Whole Rest Half Rest Poster

It’s Throwback Thursday, and here is a post from 2008! This poster is a great way to help students remember the difference between whole and half rests, which look so much alike to new readers.

I keep posters on a display stand on the low table in front of the couch where they wait for lessons. I change out the posters frequently, so it’s a great way to learn and reinforce concepts while they wait. The following is the original post:

When I was a little girl learning piano, I always got things mixed up. I didn’t understand time signatures, notes were nice, but I didn’t need them, and I couldn’t keep whole and half rests straight. That was until I thought of a way to remember them. As it turns out, a lot of teachers use the same method to distinguish whole and half rests! I thought it was my own little thing.

I’ve always taught my students this way to remember the difference in whole and half rests, drawing little flowers and hats in their theory book. One day I decided to make a poster I could give to beginners or anyone who got them mixed up.  I had lots of fun making it. I drew everything myself for this poster, so  I can’t blame the clip art on anyone else!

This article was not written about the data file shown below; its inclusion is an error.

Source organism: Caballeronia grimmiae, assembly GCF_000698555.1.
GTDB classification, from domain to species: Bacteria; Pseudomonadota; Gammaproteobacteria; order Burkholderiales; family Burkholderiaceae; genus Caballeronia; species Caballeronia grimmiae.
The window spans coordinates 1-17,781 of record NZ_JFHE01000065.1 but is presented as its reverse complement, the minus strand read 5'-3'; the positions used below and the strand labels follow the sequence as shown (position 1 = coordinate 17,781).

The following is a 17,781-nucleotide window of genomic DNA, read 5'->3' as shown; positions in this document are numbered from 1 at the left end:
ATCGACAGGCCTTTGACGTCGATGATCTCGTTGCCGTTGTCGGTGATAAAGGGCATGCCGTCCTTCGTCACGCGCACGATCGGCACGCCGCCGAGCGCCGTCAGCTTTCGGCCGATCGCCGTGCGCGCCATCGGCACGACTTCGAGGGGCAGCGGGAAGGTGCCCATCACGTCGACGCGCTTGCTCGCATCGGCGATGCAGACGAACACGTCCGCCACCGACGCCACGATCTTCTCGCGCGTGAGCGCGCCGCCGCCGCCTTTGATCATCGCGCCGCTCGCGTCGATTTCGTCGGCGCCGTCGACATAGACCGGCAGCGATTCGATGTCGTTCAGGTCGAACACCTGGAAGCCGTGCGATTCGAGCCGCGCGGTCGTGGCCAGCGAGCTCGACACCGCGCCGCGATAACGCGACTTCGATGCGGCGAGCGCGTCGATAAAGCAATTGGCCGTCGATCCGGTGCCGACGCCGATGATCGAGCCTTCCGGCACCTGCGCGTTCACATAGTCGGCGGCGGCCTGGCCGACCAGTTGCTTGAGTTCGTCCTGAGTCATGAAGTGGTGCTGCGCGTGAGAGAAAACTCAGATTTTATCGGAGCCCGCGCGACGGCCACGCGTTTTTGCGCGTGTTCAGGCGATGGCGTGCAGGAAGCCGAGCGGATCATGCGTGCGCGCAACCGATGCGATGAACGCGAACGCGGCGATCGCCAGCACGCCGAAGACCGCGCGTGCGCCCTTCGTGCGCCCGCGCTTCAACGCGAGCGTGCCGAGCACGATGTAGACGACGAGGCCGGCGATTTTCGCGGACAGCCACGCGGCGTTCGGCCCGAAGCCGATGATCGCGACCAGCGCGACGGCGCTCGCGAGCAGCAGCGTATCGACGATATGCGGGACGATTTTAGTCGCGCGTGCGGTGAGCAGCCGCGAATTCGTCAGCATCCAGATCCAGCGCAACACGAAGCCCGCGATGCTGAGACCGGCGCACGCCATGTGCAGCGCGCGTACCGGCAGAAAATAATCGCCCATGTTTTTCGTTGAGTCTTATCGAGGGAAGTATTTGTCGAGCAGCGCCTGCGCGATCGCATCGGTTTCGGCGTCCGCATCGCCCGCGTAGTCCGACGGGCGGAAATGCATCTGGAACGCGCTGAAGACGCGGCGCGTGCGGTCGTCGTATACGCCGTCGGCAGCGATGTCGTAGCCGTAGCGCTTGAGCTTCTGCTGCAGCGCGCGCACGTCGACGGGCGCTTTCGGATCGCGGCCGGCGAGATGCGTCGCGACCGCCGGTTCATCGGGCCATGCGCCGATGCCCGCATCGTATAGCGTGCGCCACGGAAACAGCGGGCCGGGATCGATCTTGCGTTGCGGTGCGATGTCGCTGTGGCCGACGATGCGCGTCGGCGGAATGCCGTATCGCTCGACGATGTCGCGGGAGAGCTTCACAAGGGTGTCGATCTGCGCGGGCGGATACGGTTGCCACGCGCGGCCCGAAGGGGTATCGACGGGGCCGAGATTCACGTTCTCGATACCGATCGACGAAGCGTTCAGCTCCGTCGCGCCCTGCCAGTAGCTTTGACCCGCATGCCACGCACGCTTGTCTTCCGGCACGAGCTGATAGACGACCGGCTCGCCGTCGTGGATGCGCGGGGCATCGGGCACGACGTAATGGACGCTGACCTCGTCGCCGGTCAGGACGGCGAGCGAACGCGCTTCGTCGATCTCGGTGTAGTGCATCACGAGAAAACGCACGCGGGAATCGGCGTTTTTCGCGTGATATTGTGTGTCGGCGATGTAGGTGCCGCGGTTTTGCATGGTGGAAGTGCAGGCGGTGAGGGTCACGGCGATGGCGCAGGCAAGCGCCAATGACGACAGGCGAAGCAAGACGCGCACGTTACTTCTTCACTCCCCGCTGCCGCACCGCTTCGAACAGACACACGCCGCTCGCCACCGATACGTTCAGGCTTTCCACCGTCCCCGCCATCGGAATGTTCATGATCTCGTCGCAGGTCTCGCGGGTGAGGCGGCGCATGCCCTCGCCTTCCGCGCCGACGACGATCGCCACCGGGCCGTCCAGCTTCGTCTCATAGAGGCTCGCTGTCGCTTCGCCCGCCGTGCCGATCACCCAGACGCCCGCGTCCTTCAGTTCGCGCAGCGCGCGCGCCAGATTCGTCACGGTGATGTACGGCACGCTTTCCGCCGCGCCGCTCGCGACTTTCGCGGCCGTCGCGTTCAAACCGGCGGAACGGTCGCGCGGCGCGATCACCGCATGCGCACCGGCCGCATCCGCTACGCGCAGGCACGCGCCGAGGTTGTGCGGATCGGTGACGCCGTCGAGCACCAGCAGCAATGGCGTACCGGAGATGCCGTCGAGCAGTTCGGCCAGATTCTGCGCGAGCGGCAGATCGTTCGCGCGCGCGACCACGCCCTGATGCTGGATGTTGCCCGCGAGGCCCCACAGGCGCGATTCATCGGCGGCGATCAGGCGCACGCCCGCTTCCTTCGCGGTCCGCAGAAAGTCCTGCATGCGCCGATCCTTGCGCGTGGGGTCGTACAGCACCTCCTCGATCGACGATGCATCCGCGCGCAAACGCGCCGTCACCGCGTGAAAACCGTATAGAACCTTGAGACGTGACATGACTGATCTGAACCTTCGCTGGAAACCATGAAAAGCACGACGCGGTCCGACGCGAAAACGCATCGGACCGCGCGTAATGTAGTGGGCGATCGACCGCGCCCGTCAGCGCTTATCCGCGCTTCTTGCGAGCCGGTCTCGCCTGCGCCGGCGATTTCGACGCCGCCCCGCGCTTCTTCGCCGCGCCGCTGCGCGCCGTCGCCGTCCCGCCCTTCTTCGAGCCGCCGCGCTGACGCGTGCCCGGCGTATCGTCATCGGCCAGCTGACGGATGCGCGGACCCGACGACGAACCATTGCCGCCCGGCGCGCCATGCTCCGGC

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6 thoughts to “How to Remember Whole and Half Rests

  • Lisa Stevens

    This makes more sense than “hat, and pan”. thank you so much!

    Reply
    • Susan Paradis

      You’re welcome, Lisa! I hope it make sense for your students!

      Reply
  • Dorothy

    doesn’t work for UK of course – here I teach that a Minim rest sits on the Middle line and the Semibreve rest is Suspended from the 2nd line down (or 4th line up!)

    Reply
    • Susan Paradis

      Dorothy, great idea for UK teachers!

      Reply
  • Mary Vandersteen

    I also point out that the whole rest is hanging on the trapeze and lasts the longest and the half rest didn’t last as long as fell to the ground where he is sitting.

    Reply
    • Susan Paradis

      That’s cute, Mary!

      Reply

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